Main     Column 7C61 by Richard Pavlicek    

Fine Defense Tough To Counter

Today’s deal, No. 5 from the “Golden Anniversary Pairs” (described in previous columns), illustrates a defensive bidding convention and an important card-play technique. North’s one-notrump opening followed the contemporary school, i.e., 15-17 points instead of the traditional 16-18. (Could this be the bridge players’ answer to inflation?)

4 H S K 6
H A 7 6 4
D A J 8 4
C K 7 6
N-S Vul

West

All Pass


North
1 NT


East
2 D


South
4 H
S 5 2
H K 9 2
D 10 3 2
C Q J 10 9 8
Table S A Q 8 7
H
D K Q 6 5
C A 5 4 3 2
Lead: S 5 S J 10 9 4 3
H Q J 10 8 5 3
D 9 7
C

East appears to have lost his senses, but two diamonds was “Astro,” a convention to show at least nine cards in two suits, one of which must be spades. (The other half of this gadget is a two-club overcall to show hearts and a minor suit.) If you are lost by all this, don’t worry. One of the appeals of bridge is that it can be enjoyed just as much through simple bidding — perhaps even more so, as fancy bidding can lead to disaster, or more fittingly if this gadget went sour, disastro.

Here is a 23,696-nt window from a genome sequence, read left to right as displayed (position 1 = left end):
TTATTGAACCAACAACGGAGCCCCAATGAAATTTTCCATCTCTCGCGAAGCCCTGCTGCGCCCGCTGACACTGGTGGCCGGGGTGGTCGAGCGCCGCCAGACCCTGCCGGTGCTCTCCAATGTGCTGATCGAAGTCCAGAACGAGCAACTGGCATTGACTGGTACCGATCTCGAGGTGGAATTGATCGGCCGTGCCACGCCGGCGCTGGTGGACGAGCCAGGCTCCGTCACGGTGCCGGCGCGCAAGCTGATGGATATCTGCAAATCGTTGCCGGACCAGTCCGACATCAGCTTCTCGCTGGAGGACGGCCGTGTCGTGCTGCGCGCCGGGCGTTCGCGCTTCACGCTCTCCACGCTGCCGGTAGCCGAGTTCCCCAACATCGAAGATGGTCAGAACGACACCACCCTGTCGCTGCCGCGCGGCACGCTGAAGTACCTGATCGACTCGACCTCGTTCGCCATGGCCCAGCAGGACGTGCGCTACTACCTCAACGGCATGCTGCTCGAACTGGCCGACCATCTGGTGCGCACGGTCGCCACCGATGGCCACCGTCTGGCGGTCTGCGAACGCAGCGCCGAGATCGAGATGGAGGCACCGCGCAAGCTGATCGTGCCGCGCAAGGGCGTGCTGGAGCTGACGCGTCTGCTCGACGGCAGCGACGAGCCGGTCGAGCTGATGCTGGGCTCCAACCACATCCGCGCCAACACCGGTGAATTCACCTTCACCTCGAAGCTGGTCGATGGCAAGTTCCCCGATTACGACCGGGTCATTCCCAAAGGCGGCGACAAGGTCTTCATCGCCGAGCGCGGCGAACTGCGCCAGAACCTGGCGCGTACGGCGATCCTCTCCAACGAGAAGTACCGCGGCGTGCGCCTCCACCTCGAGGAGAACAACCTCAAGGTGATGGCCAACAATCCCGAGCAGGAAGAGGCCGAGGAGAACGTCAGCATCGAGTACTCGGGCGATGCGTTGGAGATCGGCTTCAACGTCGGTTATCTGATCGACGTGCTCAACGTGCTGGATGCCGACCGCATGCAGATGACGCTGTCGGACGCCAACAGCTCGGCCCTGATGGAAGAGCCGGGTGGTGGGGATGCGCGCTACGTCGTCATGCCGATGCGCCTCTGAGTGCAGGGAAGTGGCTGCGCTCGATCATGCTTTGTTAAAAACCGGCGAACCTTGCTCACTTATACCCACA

South used good judgment in jumping to game with his exciting distribution, and this bought the contract.

West led the spade five — remember, East showed spades — and it turned out to be devastating. East won the queen and ace, then led a third spade which allowed West to ruff with the heart nine to force dummy to overruff with the ace. This unconditionally promoted a trump trick for West, whose king normally would be captured by a finesse. Declarer also had to lose a diamond trick and was defeated.

Are you satisfied? Despite the excellent defense, declarer could have succeeded with better play. The loss of a trump trick was unavoidable — I don’t care how good you are — but the diamond loser was not so ordained. By overruffing with the heart ace, declarer gave himself almost no chance. Instead he should discard a diamond from dummy. Then, after regaining the lead with a club ruff, he should take the trump finesse (the percentage play) and draw trumps. Finally, dummy’s two remaining diamond losers can be discarded on the good spades.

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© 10-4-1987 Richard Pavlicek